“Eighty percent of success is showing up.” –Woody Allen
Before us is a fantastic opportunity for place-making and community-building. We have a chance to make a city center that will be welcoming and convenient to pedestrians, bicyclists, and transit riders. And I’m excited to be in the thick of it.
Since the first public hearing in January, 2007, I’ve been participating in the Vision Fairbanks project. Co-sponsored by the Downtown Association of Fairbanks and the Fairbanks North Star Borough Community Planning Department, Vision Fairbanks is an effort to revitalize our ailing downtown: to attract major businesses and turn it back into the center of Interior Alaskan commerce it once was. Through zoning changes, tax incentives, building codes, and public investment (I admit, those don’t sound too sexy), downtown will be made again into a place people really want to be: a place where they want to go on dates, walk in the park, play with their kids, make their homes — and, of course, do their shopping.
I have an almost-final draft of the Downtown Plan that will be submitted to the City Council for endorsement and the Borough Assembly for approval, but I’d like to get the Downtown Association’s approval before posting it here. (It is theirs, in a sense: they have paid for and coordinated the work of putting it together.) The final version will be public very soon. For now, most of the details can be found in the PDFs from the final public workshop.
Now, to the point: I went Tuesday (two days ago) to the Downtown Association offices for a Vision Fairbanks meeting on development standards and design guidelines. We were given an overview of the downtown zoning as it stands, the proposed “zones” or project areas, the final draft of the plan that will be submitted to the Assembly, and the project areas that will require further detail work after the plan’s adoption. These project areas include:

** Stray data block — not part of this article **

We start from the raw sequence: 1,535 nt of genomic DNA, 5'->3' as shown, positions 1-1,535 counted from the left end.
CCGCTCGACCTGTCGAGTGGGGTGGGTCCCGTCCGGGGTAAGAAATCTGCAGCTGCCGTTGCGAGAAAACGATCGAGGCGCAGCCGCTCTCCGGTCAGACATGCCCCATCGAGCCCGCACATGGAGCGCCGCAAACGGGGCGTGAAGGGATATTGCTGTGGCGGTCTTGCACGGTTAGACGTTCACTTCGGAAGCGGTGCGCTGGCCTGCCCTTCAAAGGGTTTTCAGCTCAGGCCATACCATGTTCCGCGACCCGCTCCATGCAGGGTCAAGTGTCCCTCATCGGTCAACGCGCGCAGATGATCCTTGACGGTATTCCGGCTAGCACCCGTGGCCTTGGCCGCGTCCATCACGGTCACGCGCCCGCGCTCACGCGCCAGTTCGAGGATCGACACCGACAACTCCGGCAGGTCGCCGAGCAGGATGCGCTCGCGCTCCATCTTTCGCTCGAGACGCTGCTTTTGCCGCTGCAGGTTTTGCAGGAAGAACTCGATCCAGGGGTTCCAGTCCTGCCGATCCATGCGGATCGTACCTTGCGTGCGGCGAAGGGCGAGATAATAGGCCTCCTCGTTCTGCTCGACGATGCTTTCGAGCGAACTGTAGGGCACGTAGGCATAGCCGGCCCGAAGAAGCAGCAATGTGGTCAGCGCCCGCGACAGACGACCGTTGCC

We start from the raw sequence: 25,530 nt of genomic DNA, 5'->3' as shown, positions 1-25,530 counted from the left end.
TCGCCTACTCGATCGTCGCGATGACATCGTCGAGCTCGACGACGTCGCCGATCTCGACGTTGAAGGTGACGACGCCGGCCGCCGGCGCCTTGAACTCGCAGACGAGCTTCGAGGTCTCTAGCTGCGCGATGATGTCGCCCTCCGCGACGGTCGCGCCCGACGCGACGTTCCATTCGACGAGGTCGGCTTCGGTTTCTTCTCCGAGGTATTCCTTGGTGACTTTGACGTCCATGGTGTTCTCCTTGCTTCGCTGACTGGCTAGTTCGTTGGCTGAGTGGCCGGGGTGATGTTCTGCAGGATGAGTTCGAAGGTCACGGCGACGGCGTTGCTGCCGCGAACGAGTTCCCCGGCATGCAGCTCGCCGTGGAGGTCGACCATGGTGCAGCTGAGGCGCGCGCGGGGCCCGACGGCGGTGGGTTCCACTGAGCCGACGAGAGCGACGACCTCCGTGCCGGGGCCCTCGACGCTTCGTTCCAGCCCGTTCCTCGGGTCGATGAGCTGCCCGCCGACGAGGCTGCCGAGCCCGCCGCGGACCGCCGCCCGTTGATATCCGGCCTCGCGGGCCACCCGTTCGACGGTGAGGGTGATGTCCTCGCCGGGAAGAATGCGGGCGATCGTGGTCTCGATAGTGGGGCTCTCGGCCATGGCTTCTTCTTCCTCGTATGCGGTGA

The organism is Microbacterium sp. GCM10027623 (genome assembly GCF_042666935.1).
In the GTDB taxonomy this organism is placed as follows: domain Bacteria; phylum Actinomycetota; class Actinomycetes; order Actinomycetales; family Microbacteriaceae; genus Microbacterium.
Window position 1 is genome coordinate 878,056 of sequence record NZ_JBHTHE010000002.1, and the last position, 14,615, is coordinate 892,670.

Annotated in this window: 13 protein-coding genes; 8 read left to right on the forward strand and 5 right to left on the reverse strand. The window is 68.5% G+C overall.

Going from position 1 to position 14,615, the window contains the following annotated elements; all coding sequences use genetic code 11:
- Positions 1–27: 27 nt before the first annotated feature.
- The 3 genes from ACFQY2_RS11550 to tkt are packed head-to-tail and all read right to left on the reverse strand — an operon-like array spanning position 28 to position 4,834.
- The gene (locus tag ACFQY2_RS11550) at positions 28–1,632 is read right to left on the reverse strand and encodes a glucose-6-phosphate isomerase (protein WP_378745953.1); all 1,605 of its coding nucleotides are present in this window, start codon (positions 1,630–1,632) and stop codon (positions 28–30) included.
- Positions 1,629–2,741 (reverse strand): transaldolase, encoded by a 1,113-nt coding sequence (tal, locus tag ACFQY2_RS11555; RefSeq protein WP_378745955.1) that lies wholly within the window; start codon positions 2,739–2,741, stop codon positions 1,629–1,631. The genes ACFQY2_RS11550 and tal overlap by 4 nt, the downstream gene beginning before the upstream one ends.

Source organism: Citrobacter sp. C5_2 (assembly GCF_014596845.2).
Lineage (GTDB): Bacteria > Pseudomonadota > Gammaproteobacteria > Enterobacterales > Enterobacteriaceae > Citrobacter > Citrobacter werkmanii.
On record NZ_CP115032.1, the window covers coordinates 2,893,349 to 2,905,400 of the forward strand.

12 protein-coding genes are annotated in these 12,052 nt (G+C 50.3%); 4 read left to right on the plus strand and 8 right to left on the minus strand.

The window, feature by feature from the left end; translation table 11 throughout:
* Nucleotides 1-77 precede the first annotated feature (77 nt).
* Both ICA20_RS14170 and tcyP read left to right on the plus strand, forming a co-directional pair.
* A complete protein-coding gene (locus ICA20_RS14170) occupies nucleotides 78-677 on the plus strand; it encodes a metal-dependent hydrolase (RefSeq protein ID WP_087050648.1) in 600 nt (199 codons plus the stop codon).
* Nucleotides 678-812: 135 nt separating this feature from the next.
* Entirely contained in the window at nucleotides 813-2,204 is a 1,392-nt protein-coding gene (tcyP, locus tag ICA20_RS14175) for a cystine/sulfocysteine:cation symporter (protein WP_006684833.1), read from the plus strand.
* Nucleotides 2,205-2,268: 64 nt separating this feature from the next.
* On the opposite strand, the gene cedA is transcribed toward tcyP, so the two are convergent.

- The retail “hot spot” on Cushman, between 5th and 6th Avenues;
- The Barnette and Chena office districts;
- The civic forest / cultural anchor from Airport to 8th Avenue;
- The “Chena celebration” of riverfront park;
- The residential anchors; and
- Circulation (autos, pedestrians, bicycles, and transit).
We were to divide into groups, each for a particular area of the plan. Our homework was then to become expert in that area. We needed to become knowledgeable enough about the plan that we could give direction to the professionals who will ultimately write the legal, binding development standards.
Now, besides Bernardo Hernandez of FNSB Community Planning, who led the meeting, and a member of the Downtown Association staff, there were only five of us. Which meant that everybody had something to do, and there would be no shirking.
I wound up, naturally, in the Circulation group. Although I’m excited about the whole plan and would feel privileged to work on any part of it, I am especially happy to be working on specifications that will make downtown a beautiful, convenient, and safe place for pedestrians. Truly, eighty percent of success is showing up.
Now, in an earlier post, I suggested that the solution to bad air quality downtown was
- Get private automobiles out of downtown. Limit motorized traffic to emergency vehicles, utility vehicles, possibly some commercial service vehicles, and public transportation.
- Provide copious public transportation all around the Borough to bring people into downtown.
This is a more radical measure than is called for in the Vision Fairbanks plan. According to Crandall Arambula (the city planning consultants hired to develop the plan), nearly all U.S. streets that have been made pedestrian-only have been commercial failures, because they do not bring in enough people. Most shoppers must still drive to their destinations, and they prefer destinations where they can park their cars fairly close.
Okay, I’ll accept that for now. I do daydream about a car-free Fairbanks, where houses are clustered into little neighborhoods that are served by rail. But that dream is a long way off. For now, there’s the reality that some automotive traffic is necessary to make a vibrant civic center and an environment where pedestrians would want to live.